Robo, who develops across the comic books (which are narrated non-chronologically) from a gosh-wow college kid, hungry for adventure, in the 1920s, through fighting in Europe (against Nazi wunderwaffe) and the Pacific in WW2, to the head of the 'Tesladyne' corporation in the present day, a mixture of secret agent, superhero and science researcher. While I find Robo enormously entertaining, as he battles Lovecraftian monsters, giant AIs, and other stuff lifted from the history of sf, fantasy and the Weird, there's also a kind of didactic purpose to the series. A side-comic is called Real Science Adventures, and both that and the main series offer Robo as scientist-as-hero (in a half-joky way), although Robo is as often willing to solve things by outre physical violence (Thoom! Clang!) as by the application of reason and science. In a sense, Robo is in the tradition of both Indiana Jones and pulp-sf inventor-geniuses, engaged in the public and secret histories of the 20th century.

I was struck by the scientist as culture-hero while reading Michael Moorcock's 'Kane of Old Mars' trilogy, his mid- to late-1960s homage to Edgar Rice Burroughs' Barsoom narratives. Michael Kane, unlike the Civil War veteran John Carter, is a scientist, whose translation to Mars is the result of an accident during a physics experiment. While on Mars, caught up in the battles between Thark-like 'Argzoons' and the fading cities of the Martian plains. Like Carter, Kane fights, journeys across Mars, and wins the hand of a Martian princess. Kane, however, is much more concerned with logically puzzling through the difficulties he encounters, with inventing machines (such as airships), and ultimately, with the ethics of waging war.

Despite its bad reviews, reading Moorcock's Kane books made me want to see John Carter. The SFX  website, from which this image was taken, provided a good corrective to the received idea of the film as a $200million flop. I missed it at the cinema, but recently got the dvd to check the film out. And I was pleasantly surprised.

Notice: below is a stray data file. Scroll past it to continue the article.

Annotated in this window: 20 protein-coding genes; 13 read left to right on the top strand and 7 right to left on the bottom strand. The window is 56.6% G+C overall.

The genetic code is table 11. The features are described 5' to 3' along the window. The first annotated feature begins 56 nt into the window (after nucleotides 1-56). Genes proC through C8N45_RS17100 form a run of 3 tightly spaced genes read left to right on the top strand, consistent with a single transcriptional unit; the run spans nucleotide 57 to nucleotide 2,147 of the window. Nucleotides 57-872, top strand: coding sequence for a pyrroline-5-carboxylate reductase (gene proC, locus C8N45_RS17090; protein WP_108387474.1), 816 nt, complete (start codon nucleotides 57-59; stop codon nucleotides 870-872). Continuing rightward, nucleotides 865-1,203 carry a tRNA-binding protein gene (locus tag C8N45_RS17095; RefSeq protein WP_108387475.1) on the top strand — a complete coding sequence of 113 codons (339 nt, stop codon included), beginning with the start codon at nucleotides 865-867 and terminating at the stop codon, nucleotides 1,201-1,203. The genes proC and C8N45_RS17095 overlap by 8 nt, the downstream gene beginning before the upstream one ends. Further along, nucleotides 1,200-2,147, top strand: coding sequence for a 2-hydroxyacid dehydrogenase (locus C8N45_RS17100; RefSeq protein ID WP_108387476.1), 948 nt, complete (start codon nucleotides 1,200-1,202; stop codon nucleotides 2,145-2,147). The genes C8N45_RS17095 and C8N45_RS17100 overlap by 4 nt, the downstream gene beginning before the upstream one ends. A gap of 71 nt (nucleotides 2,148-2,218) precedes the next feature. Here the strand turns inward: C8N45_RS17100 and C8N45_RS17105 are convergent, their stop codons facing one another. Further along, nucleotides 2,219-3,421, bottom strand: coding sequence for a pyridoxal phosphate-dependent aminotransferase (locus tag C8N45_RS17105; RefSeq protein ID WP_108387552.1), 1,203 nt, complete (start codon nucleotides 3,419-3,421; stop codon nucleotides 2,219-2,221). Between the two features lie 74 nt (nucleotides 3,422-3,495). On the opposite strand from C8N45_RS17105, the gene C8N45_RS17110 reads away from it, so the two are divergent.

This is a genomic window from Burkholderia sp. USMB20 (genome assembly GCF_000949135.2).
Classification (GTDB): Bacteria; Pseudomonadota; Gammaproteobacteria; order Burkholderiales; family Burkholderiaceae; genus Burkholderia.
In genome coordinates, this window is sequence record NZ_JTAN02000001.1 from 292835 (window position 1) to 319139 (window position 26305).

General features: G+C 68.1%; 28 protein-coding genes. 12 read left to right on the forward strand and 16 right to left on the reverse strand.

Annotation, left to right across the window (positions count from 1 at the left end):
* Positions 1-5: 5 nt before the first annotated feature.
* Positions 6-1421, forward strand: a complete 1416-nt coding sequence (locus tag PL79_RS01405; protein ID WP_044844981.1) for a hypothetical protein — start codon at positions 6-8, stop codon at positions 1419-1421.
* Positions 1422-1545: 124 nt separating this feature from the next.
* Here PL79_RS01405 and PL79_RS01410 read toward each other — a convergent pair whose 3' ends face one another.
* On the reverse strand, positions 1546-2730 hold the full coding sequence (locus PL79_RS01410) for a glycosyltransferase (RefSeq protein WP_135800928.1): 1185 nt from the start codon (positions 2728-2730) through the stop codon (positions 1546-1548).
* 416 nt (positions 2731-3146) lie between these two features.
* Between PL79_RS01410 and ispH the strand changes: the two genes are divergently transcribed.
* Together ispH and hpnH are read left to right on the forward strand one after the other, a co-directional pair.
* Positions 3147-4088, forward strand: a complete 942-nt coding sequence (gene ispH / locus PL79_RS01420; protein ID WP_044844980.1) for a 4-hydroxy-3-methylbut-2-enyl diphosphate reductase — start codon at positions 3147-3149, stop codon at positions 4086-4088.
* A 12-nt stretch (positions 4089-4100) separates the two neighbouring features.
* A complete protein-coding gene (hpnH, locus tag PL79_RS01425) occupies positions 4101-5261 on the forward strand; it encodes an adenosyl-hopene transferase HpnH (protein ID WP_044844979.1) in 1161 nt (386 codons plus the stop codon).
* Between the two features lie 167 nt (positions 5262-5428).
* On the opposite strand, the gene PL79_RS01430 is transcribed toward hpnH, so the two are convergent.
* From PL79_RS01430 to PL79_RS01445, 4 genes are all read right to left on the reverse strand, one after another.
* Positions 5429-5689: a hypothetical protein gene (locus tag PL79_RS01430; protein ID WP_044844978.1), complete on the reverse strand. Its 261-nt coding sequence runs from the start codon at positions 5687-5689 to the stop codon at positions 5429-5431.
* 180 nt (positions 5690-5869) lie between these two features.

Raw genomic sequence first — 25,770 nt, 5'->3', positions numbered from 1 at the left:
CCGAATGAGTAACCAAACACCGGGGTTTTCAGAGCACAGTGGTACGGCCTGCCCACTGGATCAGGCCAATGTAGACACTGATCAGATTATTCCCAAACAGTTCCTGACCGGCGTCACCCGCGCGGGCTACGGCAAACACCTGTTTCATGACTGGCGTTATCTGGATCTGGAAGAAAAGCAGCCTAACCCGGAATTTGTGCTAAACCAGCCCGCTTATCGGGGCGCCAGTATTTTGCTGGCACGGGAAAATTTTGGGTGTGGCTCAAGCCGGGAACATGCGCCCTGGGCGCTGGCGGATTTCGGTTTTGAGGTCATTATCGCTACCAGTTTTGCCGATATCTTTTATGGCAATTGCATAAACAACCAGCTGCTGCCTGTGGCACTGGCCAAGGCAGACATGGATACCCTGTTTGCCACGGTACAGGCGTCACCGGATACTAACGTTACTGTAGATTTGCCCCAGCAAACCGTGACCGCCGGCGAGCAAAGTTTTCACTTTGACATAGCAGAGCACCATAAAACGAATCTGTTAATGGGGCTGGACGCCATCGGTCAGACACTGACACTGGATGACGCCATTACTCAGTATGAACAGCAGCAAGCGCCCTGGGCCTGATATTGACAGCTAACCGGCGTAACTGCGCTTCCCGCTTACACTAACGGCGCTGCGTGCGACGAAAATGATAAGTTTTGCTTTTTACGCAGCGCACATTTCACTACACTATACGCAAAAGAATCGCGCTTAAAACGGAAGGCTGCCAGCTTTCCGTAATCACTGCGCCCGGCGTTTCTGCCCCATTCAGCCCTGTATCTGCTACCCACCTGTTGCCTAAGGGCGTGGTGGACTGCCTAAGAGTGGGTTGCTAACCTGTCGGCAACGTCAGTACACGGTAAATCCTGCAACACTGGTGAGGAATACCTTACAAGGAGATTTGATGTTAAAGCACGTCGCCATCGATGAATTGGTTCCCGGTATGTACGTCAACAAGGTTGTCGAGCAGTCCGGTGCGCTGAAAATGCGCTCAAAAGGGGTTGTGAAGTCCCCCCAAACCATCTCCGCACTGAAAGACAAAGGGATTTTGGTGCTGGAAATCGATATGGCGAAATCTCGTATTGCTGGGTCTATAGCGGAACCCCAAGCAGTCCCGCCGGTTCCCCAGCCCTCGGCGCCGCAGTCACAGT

I cannot really see what the fuss was about. Yes, it has plot holes (what happens to the '9th Ray' technology McGuffin, for instance?); yes, the backstory about the loss of Carter's wife and children is a bit pat (and would have been much more telling if Carter had evinced qualms about the ethical rightness of the Confederate cause, which would have motivated his unwillingness to fight for the city of Helium more convincingly); the 'present day' 1880s New York sequences unfortunately reminded me of another adaptation, Simon Wells's 2002 The Time Machine, not a flattering comparison; and yes, some of the moments of levity fall a bit flat. But: I thought the film was paced quite nicely, was definitely spectacular with some excellent design (see the ships above), had some decent set-pieces, and in the figures of the malevolent  and eternal Therns, who feed on the destruction of planets and civilizations that they manipulate (with the suggestion that Earth is next) has a soft ethical message. Elements seemed familiar from the Star Wars prequel films (particularly the arena sequence from Attack of the Clones) indicate the indebtedness of Lucas's conception of desert worlds like Tatooine or Geonosis to Barsoom itself, and the indebtedness of the whole Star Wars universe to planetary romance, (light-)sabers and all.